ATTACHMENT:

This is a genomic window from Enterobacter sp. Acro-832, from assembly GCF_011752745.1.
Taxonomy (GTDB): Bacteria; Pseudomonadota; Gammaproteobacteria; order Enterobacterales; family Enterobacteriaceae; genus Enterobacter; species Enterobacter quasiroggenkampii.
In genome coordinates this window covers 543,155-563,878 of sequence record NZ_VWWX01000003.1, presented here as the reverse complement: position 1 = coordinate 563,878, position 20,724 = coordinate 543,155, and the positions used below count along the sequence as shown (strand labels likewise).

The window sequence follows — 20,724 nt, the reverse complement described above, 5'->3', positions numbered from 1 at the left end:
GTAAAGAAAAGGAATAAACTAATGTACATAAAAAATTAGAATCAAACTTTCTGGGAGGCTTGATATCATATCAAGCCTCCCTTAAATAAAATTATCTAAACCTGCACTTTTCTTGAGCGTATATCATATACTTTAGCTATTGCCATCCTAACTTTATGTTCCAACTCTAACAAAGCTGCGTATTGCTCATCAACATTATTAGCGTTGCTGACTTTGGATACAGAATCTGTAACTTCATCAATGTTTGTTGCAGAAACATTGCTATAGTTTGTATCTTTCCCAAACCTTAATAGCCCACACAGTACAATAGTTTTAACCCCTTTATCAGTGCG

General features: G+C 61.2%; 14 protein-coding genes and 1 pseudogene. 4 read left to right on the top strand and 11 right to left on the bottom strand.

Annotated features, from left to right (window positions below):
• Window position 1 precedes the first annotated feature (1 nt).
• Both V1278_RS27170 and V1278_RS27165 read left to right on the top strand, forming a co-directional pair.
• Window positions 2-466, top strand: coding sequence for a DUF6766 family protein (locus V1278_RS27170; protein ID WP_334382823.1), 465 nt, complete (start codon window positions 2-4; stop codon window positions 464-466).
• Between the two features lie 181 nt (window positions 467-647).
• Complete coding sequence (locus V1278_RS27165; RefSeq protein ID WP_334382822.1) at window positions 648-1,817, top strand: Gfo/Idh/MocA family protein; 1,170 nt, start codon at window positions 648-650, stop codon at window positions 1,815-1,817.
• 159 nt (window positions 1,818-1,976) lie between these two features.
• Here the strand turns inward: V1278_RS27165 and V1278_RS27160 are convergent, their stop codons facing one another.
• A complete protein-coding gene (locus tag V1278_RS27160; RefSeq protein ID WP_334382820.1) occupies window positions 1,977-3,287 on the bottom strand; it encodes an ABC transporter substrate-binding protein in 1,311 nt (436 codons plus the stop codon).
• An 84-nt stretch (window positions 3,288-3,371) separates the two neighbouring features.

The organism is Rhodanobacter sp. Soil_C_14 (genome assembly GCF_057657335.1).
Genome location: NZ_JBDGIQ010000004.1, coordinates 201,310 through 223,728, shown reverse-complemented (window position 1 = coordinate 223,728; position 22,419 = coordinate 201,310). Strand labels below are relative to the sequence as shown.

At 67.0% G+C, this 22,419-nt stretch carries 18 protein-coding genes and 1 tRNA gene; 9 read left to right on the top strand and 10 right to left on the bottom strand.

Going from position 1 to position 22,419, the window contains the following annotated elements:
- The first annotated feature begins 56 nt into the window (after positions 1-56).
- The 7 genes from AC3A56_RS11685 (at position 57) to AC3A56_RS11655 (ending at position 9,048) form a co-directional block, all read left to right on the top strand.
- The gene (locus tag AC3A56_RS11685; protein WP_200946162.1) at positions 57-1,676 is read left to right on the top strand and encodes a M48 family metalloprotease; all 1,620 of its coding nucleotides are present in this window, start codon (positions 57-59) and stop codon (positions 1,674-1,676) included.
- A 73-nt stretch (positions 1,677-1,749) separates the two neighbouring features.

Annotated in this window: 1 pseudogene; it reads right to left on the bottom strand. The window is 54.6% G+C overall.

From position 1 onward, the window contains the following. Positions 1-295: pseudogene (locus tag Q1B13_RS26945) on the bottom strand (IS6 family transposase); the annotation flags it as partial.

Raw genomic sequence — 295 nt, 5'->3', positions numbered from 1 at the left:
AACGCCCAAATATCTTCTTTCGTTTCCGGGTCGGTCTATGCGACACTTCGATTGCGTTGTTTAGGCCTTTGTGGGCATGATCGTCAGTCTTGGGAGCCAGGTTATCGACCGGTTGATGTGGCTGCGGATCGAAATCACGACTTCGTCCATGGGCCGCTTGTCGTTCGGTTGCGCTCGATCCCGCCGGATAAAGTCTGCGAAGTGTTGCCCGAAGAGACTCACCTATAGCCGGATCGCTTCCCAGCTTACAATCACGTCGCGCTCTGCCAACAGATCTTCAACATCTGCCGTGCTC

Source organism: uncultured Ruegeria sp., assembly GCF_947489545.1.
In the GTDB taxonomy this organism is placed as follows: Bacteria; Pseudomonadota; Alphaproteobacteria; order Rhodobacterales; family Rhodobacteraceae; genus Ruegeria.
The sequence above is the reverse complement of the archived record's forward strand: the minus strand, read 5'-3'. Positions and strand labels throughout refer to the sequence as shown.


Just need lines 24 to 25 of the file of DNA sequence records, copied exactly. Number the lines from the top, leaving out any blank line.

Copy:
- A 73-nt stretch (positions 1,677-1,749) separates the two neighbouring features.

Annotated in this window: 1 pseudogene; it reads right to left on the bottom strand. The window is 54.6% G+C overall.